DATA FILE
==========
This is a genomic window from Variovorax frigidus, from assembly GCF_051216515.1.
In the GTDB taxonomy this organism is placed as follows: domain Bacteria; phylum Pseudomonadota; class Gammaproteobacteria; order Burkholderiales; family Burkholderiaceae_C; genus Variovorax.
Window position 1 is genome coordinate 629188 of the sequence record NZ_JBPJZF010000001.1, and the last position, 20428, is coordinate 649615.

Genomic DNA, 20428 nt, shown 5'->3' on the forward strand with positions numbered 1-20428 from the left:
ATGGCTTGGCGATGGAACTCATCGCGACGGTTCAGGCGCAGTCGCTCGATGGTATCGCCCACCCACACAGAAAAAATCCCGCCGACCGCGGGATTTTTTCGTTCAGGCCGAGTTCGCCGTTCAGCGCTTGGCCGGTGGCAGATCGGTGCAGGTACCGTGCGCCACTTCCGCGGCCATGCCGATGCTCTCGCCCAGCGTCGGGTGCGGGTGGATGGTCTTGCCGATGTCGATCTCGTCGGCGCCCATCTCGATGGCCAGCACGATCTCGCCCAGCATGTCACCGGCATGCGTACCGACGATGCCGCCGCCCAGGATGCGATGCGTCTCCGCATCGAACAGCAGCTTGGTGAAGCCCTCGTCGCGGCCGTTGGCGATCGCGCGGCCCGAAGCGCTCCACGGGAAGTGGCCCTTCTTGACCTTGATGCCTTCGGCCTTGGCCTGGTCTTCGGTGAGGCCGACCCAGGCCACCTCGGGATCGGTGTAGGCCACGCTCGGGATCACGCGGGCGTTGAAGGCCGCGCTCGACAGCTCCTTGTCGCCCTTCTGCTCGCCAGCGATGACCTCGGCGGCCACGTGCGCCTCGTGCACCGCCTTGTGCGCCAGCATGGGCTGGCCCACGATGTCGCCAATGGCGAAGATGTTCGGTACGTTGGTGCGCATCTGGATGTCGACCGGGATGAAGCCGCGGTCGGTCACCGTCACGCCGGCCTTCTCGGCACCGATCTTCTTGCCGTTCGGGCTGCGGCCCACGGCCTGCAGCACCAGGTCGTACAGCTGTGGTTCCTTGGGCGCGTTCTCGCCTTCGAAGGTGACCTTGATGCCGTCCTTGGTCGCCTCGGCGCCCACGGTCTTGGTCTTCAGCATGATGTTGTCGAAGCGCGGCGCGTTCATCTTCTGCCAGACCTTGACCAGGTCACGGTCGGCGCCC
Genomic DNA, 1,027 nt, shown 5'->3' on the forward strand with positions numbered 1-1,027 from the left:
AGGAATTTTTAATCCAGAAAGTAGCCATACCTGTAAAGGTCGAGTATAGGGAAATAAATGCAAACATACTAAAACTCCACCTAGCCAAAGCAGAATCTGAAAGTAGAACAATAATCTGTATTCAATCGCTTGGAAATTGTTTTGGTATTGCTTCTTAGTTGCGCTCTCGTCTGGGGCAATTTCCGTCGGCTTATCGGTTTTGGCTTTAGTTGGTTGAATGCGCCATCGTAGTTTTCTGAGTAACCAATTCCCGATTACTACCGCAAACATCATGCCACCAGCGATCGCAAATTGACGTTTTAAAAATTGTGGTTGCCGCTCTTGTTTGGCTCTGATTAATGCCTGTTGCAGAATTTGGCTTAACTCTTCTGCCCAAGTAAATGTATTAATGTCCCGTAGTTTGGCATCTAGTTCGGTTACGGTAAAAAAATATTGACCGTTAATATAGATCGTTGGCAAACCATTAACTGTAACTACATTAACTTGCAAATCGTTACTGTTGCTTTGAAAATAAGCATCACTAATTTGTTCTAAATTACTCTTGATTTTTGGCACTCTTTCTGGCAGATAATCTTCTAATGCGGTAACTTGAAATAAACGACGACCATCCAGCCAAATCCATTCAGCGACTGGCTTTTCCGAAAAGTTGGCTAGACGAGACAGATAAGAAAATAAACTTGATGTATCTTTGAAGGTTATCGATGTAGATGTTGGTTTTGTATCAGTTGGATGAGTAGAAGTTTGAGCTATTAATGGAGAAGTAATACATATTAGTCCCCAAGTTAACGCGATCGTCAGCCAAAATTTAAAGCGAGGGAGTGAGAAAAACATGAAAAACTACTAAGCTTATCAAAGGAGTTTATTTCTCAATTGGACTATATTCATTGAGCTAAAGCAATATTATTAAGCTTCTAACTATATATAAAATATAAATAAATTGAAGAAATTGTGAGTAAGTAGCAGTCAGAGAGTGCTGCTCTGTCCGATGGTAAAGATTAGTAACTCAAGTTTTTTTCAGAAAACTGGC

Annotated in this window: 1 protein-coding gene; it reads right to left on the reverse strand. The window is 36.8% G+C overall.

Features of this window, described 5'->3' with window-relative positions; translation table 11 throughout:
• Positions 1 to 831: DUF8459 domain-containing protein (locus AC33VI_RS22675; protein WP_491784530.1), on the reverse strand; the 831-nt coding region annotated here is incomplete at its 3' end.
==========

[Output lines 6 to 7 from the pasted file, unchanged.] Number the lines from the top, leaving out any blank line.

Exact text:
Genomic DNA, 1,027 nt, shown 5'->3' on the forward strand with positions numbered 1-1,027 from the left:
AGGAATTTTTAATCCAGAAAGTAGCCATACCTGTAAAGGTCGAGTATAGGGAAATAAATGCAAACATACTAAAACTCCACCTAGCCAAAGCAGAATCTGAAAGTAGAACAATAATCTGTATTCAATCGCTTGGAAATTGTTTTGGTATTGCTTCTTAGTTGCGCTCTCGTCTGGGGCAATTTCCGTCGGCTTATCGGTTTTGGCTTTAGTTGGTTGAATGCGCCATCGTAGTTTTCTGAGTAACCAATTCCCGATTACTACCGCAAACATCATGCCACCAGCGATCGCAAATTGACGTTTTAAAAATTGTGGTTGCCGCTCTTGTTTGGCTCTGATTAATGCCTGTTGCAGAATTTGGCTTAACTCTTCTGCCCAAGTAAATGTATTAATGTCCCGTAGTTTGGCATCTAGTTCGGTTACGGTAAAAAAATATTGACCGTTAATATAGATCGTTGGCAAACCATTAACTGTAACTACATTAACTTGCAAATCGTTACTGTTGCTTTGAAAATAAGCATCACTAATTTGTTCTAAATTACTCTTGATTTTTGGCACTCTTTCTGGCAGATAATCTTCTAATGCGGTAACTTGAAATAAACGACGACCATCCAGCCAAATCCATTCAGCGACTGGCTTTTCCGAAAAGTTGGCTAGACGAGACAGATAAGAAAATAAACTTGATGTATCTTTGAAGGTTATCGATGTAGATGTTGGTTTTGTATCAGTTGGATGAGTAGAAGTTTGAGCTATTAATGGAGAAGTAATACATATTAGTCCCCAAGTTAACGCGATCGTCAGCCAAAATTTAAAGCGAGGGAGTGAGAAAAACATGAAAAACTACTAAGCTTATCAAAGGAGTTTATTTCTCAATTGGACTATATTCATTGAGCTAAAGCAATATTATTAAGCTTCTAACTATATATAAAATATAAATAAATTGAAGAAATTGTGAGTAAGTAGCAGTCAGAGAGTGCTGCTCTGTCCGATGGTAAAGATTAGTAACTCAAGTTTTTTTCAGAAAACTGGC